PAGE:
Elliot, like many students, thought that his classroom struggles could be overcome by hard work alone. As a senior in high school he received a Vision and Learning Screening as recommended by Dr. Doyle, his Highline optometrist. He was then able to understand just how adversely his visual skills affected his learning. The screening revealed his reading comprehension was just 30 percent.
Reading is one of the most challenging aspects of education for school-aged children. It’s also one of the most important considering some amount of reading is required in nearly all subjects. Add a vision deficiency and reading can become an extremely anxiety-inducing part of the school equation.
For Elliot, reading was a struggle for most of his school life. When he read, Elliot would find himself going back over the same lines of text multiple times.
“I would read the first three words or so and then go back,” he recalls. “I was having to read words over and over in order for them to make sense.”
In 2012, when Elliot was in the 8th grade, his Highline eye doctor prescribed Vision Therapy but, at the time, he and his parents were not convinced his problems learning were related to his vision. Most tasks would take him considerably longer than they should. He was also performing poorly on tests.
“It was frustrating because I would study for tests and my mom would quiz me and I would do great,” he says. “I understood the material but when it came time to take the test, the questions I was reading wouldn’t make sense.”
It wasn’t until the beginning of his senior year, in 2018, that Elliot and his mom decided it was time to do something about his vision to address the problems he was having with reading and comprehension. At that time he had developed headaches when reading.
Elliot’s optometrist, Dr. Nick Doyle, prescribed glasses and a course of Vision Therapy. Vision Therapy works to enhance the eye/brain connection. When visual efficiency and comfort are optimal, students can comprehend information faster and work on tasks longer and more comfortably.
In Elliot’s case, a Vision and Learning Screening from Highline Center for Vision Performance revealed that his eyes were not converging properly. Because of poor convergence, also referred to as eye teaming or binocular vision, his reading comprehension was adversely impacted. Convergence is just one of the 20 vision skills that can impact overall vision performance.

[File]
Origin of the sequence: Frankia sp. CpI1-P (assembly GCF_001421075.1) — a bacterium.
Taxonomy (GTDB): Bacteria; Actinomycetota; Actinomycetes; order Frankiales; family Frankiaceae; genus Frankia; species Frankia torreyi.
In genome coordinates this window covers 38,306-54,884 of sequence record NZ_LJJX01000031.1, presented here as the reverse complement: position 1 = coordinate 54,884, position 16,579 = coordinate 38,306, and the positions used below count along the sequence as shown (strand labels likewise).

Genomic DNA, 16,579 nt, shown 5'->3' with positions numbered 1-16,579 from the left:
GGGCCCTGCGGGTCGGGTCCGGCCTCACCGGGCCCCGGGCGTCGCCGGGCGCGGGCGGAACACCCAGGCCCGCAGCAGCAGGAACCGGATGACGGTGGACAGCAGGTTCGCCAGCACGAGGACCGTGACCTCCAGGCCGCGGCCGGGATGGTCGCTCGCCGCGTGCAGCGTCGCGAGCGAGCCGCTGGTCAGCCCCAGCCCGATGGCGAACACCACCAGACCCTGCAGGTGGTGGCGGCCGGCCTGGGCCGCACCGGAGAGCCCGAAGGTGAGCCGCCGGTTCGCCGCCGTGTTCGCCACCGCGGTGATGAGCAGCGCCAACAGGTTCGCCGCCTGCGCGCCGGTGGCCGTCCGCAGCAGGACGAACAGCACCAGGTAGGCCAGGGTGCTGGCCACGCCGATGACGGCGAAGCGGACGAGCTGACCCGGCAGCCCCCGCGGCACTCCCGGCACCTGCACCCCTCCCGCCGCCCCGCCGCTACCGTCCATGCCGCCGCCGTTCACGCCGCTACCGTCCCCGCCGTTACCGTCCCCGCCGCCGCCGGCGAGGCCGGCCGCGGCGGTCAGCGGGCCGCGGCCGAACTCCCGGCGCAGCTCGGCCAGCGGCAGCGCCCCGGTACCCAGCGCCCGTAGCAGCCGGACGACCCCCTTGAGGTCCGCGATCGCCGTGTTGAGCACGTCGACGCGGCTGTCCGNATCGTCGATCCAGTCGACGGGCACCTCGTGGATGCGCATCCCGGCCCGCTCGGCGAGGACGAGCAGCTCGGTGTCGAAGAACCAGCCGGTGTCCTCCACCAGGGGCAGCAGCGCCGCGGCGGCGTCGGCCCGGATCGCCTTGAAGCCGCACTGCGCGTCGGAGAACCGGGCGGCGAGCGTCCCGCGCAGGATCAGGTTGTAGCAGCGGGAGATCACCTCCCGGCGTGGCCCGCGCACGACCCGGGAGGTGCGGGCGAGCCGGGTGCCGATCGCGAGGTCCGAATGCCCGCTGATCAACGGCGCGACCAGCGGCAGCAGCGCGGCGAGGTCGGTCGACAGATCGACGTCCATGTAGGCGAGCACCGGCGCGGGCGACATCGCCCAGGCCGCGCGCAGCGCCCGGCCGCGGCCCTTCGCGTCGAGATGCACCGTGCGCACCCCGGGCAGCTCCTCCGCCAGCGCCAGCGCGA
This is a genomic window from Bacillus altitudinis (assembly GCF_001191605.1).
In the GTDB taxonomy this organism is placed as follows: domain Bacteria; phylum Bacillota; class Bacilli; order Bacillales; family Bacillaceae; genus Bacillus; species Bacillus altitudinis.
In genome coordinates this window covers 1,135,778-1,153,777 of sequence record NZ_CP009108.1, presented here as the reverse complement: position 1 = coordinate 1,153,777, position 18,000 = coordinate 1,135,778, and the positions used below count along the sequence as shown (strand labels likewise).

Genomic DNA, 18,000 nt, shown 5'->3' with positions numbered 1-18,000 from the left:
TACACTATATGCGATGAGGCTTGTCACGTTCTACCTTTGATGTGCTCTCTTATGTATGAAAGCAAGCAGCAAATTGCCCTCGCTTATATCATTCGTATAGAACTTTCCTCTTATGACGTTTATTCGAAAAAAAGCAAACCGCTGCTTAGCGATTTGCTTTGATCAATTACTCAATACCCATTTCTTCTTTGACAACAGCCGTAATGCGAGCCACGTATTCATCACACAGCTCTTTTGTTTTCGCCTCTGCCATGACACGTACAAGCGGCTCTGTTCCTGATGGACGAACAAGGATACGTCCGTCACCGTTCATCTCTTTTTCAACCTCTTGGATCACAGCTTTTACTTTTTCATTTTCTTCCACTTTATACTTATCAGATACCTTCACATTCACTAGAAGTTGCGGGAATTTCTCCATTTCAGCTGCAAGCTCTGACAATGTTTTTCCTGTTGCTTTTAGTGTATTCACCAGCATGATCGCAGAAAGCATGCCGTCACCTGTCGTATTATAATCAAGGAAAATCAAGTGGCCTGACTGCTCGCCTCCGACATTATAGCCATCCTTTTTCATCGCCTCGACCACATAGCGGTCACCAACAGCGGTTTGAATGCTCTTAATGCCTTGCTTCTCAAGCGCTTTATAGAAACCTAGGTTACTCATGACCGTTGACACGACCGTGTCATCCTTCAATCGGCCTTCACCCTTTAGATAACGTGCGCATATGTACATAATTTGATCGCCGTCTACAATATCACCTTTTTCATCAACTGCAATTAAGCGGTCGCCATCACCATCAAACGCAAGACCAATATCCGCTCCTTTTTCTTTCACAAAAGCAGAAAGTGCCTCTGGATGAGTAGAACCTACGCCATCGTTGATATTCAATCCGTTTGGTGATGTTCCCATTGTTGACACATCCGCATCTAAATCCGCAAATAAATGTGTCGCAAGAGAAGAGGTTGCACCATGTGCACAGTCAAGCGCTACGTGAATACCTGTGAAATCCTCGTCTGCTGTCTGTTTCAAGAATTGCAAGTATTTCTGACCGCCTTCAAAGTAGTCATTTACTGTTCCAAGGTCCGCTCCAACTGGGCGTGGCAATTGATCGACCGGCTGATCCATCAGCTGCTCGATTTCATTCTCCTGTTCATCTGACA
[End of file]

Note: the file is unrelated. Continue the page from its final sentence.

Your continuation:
When Elliot first began Vision Therapy, his reading speed was 216 words per minute. But after just eight weeks of his prescribed therapy, that jumped to 400 words per minute.
Upon completion of 14 weeks of vision therapy, Elliot had made major improvements in his reading speed and comprehension and his headaches resolved.
Eliot’s reading comprehension jumped to upwards of 80 percent within his first eight weeks of therapy. In addition to weekly sessions, where he would work with a Highline Center for Vision Performance therapist, Elliot would also have at-home assignments to reinforce the therapeutic benefits and make skills automatic.
Nancy Stevens, Elliot’s vision therapist says, “I was so impressed by how committed Elliot was to his home Vision Therapy practice. At only eight weeks, his visagraph tests revealed his reading speed had jumped from severely reduced to 12th grade level! These dramatic changes can only come when the patient, parent and vision therapist work as a team.”
Ultimately, Elliot says Vision Therapy has had a major positive impact on his level of confidence, thanks to a higher level of classroom success and improved grades in all of his courses. Whereas homework and test taking were once a source of anxiety, he says he’s now back to enjoying learning and setting his sights on college.
“Before I felt stressed out about how fast I finished the test, but now it doesn’t take me more than one try to read the questions,” he says. “I feel more calm during tests because I can read a question and understand and comprehend it.”
What’s more is that Elliot says Vision Therapy also helped him excel at the sports he loves. He’s been involved in both football and basketball since he was in grade school.
“Overall, I feel more confident in basketball and football — my eye/hand coordination has definitely improved,” he says. “This is real, and it helped change my life.”
“We are so proud of Elliot and his success,” Nancy says. “He has already reaped the rewards of his hard work by recently being accepted to CSU. He even wrote a college essay about how Vision Therapy had helped him. His story brings me so much joy and I know his future is brighter now that he can learn more easily!”